If you use Tektronix SignalVu, odds are that you also have the RSA Map option installed. SignalVu comes installed on some instrument (e.g. RSA5000, RSA6000 or SPECMON) or as SignalVu-PC for use with entry-level instruments (e.g. RSA 306, MDO3000 or MDO4000) on a PC. RSA Map is a mapping tool for SignalVu. RSA Map makes it easy to map different measurements, such as spectrum, spectrogram and amplitude over time measurements. The measurement locations can me either set manually or automatically via GPS synchronized location information. It is even possible to add directional information (=azimuth) if a directional antenna is used. Therefore, this is a perfect tool to hunt down interference issues or to create coverage maps.
Obviously, no mapping software is very useful if it doesn’t have a good map. Out of the box RSA Map only comes with a very coarse world map. While it has the ability to zoom in, no features other than the continental outlines are shown in the default map. So unless you intent to fly around the world with an RSA306 in your carry on luggage maybe, this is not very useful. In case you wonder why Tektronix doesn’t include better maps, just imagine how expensive it would be to gather fully licensed maps for the whole world. Also, the file size would be ridiculously huge. It’s just unrealistic for Tektronix to do. So bottom line, we need to acquire our own maps if we want to use RSA Map. Luckily, there are some free online resources available to source some free maps.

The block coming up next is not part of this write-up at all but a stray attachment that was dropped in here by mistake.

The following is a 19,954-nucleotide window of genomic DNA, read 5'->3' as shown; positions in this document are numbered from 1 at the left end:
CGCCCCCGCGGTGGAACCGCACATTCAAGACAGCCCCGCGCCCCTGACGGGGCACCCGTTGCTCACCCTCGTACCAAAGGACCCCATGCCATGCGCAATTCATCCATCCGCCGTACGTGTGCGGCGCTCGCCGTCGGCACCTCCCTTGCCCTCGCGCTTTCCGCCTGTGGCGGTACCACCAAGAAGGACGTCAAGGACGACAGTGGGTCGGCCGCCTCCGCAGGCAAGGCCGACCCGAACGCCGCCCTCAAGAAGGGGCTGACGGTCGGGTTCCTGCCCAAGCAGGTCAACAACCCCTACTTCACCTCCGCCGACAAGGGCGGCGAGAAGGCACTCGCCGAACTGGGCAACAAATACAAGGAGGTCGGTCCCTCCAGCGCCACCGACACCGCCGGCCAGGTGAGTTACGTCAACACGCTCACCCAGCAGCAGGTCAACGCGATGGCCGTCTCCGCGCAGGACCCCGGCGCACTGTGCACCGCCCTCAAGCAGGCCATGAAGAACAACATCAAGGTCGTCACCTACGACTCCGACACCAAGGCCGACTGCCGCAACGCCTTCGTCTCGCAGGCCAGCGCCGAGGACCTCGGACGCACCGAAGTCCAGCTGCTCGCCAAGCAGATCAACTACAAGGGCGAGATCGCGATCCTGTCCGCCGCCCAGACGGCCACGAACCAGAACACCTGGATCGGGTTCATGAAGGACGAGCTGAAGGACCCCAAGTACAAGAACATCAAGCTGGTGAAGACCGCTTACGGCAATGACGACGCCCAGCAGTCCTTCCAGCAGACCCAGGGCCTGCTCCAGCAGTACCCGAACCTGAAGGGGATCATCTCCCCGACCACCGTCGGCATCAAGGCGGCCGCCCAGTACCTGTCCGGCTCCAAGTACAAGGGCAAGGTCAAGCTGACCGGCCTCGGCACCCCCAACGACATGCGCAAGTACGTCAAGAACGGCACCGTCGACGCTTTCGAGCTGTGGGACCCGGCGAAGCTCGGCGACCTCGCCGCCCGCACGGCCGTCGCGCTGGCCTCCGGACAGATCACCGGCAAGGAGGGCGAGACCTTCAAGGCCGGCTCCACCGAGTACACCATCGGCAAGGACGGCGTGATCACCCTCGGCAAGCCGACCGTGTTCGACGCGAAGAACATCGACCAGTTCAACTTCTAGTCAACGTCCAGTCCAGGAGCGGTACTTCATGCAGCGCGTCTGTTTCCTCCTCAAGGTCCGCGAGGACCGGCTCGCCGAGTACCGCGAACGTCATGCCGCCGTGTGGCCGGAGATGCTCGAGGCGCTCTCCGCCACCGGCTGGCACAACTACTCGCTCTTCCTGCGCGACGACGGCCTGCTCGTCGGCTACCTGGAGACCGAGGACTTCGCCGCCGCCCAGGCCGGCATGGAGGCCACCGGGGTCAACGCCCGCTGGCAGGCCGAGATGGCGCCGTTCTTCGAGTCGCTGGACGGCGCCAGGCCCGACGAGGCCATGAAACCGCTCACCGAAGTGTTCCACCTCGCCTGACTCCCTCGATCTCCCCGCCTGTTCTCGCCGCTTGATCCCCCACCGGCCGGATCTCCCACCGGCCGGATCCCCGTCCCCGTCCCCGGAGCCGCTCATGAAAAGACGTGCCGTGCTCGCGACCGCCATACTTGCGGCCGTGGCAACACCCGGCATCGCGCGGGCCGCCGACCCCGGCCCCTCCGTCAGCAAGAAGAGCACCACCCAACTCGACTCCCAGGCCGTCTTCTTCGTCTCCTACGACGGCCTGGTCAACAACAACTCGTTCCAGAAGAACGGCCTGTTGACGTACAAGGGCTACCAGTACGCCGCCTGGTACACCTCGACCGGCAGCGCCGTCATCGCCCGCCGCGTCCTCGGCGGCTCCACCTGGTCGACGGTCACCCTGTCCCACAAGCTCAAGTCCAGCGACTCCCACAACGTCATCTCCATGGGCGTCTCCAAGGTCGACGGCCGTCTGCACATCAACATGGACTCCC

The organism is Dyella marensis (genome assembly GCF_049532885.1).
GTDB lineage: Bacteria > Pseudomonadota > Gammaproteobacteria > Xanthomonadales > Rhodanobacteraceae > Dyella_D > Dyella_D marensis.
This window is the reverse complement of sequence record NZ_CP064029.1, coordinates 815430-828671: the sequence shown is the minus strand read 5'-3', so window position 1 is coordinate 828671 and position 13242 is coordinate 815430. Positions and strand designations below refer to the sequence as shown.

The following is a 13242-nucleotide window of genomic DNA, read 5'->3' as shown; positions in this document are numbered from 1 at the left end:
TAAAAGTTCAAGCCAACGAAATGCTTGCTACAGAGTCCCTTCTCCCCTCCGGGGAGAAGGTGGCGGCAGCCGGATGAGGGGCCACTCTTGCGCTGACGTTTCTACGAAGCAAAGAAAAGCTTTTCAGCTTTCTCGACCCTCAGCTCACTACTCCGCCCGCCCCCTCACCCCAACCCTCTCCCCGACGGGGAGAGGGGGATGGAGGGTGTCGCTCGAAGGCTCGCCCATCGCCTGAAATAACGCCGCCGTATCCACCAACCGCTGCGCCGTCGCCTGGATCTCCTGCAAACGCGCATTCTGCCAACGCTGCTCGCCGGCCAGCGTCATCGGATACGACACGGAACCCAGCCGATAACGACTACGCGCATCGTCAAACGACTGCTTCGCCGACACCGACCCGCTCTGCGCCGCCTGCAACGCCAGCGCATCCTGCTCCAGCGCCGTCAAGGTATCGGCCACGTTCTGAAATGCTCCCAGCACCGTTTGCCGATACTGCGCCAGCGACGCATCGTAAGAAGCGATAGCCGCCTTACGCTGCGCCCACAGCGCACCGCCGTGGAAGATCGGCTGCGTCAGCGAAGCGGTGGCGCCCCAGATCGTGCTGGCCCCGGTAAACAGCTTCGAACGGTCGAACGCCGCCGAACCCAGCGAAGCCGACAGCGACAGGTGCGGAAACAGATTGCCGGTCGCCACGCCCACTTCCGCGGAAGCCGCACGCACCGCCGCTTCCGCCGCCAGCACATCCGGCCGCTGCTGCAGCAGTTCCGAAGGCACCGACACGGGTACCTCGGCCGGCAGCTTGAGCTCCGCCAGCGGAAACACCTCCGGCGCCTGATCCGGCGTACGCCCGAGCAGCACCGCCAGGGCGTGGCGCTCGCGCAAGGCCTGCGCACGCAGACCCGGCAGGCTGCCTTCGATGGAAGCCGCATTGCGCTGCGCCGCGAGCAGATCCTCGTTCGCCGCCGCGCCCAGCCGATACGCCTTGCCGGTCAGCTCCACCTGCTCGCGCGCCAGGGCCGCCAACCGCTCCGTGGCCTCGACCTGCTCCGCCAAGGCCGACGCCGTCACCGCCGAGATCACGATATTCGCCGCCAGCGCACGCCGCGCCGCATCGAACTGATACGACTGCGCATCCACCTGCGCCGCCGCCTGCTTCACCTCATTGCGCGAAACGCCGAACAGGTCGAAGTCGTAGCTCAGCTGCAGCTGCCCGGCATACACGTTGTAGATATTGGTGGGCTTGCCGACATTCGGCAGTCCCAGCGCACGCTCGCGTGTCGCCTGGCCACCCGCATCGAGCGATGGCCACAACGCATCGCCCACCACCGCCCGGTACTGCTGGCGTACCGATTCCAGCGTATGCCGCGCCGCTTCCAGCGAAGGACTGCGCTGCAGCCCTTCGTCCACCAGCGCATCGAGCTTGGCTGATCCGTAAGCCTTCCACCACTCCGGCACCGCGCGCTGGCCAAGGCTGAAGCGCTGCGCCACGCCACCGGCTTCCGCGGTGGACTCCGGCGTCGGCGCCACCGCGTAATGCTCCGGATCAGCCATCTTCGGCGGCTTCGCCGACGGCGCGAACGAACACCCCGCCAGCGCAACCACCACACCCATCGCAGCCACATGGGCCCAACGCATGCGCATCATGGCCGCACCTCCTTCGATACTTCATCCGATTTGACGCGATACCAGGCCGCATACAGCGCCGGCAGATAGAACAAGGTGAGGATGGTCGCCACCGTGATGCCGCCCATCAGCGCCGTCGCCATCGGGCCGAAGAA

One of those free resources is OpenStreetMaps .
Downloading a map is rather simple. Simply adjust your map view to the area you would like to be covered in RSA Map and click the “Export” button. But there’s one more step needed to make the map compatible with the RSA Map software. RSA Map requires files in the MapInfo Interchange Format (*.mif) but OpenStreetMap exports the files in its own format, *.osm. But no need to worry, there’s a free online tool called GeoConverter .
Converting the file is super simple, just select the *.OSM file you downloaded from OpenStreetView and select “Map Info interchange Format (MIF/MID)” as export format. To import the map into RSA Map, simply click on “File -> Load Map…” and select the *.MIF file you downloaded from GeoConverter. That’s it.
The only issue I have with this map source is that it appears to only map houses, not the streets or street names. But since it’s free I won’t complain. The maps are more than useful for my purposes the way they are. However, if you know of a better map source, please let us know. The above image shows a real measurement that I have performed and documented with RSA Map. With just two directional measurements I was able to track down a leaky cable TV distribution amplifier. It caused severe noise on portions of the VHF aviation and amateur radio bands.
Links and Sources:
Westerhold, S. (2015), "Importing Maps Into Tektronix RSA Map". Baltic Lab High Frequency Projects Blog. ISSN (Online): 2751-8140., https://baltic-lab.com/2015/03/importing-maps-into-tektronix-rsa-map/, (accessed: February 27, 2024).
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